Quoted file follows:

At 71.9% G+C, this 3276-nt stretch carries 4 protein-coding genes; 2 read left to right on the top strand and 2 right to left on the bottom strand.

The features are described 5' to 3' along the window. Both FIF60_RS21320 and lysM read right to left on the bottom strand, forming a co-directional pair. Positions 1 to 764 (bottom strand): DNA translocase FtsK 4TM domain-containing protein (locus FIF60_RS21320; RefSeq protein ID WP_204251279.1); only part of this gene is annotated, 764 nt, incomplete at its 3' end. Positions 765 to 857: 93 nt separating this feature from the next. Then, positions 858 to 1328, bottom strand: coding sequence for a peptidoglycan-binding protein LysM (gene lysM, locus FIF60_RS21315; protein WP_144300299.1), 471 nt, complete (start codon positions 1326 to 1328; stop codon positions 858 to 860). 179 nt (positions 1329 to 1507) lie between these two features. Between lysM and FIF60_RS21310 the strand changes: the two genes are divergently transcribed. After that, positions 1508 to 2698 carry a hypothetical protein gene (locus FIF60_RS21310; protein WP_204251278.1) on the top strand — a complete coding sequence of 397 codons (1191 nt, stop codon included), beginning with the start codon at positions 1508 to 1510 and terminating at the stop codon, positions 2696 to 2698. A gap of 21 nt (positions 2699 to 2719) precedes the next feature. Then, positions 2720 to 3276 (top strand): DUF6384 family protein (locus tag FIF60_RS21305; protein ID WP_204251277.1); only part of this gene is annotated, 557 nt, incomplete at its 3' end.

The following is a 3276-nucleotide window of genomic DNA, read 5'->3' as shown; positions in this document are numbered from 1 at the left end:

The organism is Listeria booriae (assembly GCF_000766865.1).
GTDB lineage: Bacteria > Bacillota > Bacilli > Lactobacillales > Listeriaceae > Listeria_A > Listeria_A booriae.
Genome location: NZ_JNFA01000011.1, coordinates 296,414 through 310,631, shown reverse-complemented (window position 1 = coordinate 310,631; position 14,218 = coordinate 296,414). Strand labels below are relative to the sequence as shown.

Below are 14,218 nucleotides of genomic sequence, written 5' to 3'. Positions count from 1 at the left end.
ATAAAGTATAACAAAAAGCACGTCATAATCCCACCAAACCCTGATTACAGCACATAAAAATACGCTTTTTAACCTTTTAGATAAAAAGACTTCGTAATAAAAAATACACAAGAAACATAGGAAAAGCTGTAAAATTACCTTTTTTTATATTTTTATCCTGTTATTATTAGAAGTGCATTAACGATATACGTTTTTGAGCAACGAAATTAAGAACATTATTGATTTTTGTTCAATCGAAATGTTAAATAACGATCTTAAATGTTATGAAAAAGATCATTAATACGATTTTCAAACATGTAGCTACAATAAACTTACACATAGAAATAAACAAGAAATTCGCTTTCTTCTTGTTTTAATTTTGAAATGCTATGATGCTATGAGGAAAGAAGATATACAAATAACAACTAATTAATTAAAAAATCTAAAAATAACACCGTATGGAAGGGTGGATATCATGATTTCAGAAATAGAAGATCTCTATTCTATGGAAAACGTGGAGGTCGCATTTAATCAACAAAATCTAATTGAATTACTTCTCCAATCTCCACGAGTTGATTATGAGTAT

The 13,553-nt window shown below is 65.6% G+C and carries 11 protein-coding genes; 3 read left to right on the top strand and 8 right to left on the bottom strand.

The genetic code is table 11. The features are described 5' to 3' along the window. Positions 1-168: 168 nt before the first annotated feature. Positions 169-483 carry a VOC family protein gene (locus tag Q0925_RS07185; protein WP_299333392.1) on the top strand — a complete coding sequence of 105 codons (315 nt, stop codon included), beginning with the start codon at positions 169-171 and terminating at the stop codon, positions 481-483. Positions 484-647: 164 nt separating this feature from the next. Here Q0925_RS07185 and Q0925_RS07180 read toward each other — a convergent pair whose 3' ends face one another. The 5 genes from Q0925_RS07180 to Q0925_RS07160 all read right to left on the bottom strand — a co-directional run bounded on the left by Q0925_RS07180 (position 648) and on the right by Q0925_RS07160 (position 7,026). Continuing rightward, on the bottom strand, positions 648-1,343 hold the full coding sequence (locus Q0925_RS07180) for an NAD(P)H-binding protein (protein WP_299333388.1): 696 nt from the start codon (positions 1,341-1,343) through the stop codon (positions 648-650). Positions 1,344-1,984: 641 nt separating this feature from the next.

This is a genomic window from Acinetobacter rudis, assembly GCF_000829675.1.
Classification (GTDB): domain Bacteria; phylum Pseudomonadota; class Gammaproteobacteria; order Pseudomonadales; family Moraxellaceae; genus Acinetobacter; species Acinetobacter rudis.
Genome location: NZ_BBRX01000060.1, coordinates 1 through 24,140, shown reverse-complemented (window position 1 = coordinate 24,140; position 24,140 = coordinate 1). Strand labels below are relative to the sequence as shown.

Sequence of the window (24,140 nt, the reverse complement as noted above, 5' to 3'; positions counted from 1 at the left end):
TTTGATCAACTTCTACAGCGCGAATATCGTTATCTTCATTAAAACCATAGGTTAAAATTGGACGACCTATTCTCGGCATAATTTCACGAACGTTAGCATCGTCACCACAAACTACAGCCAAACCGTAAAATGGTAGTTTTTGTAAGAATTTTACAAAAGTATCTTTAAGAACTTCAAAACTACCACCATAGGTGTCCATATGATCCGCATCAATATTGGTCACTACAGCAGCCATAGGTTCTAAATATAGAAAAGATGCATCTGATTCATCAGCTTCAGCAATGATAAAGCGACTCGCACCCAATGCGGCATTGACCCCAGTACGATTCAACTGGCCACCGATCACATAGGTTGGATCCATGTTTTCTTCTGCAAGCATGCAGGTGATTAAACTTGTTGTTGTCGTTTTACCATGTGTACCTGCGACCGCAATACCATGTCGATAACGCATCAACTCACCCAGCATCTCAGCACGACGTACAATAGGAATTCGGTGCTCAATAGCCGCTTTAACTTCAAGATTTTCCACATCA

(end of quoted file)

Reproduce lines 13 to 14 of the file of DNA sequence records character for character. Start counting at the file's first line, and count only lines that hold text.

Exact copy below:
Genome location: NZ_BBRX01000060.1, coordinates 1 through 24,140, shown reverse-complemented (window position 1 = coordinate 24,140; position 24,140 = coordinate 1). Strand labels below are relative to the sequence as shown.

Sequence of the window (24,140 nt, the reverse complement as noted above, 5' to 3'; positions counted from 1 at the left end):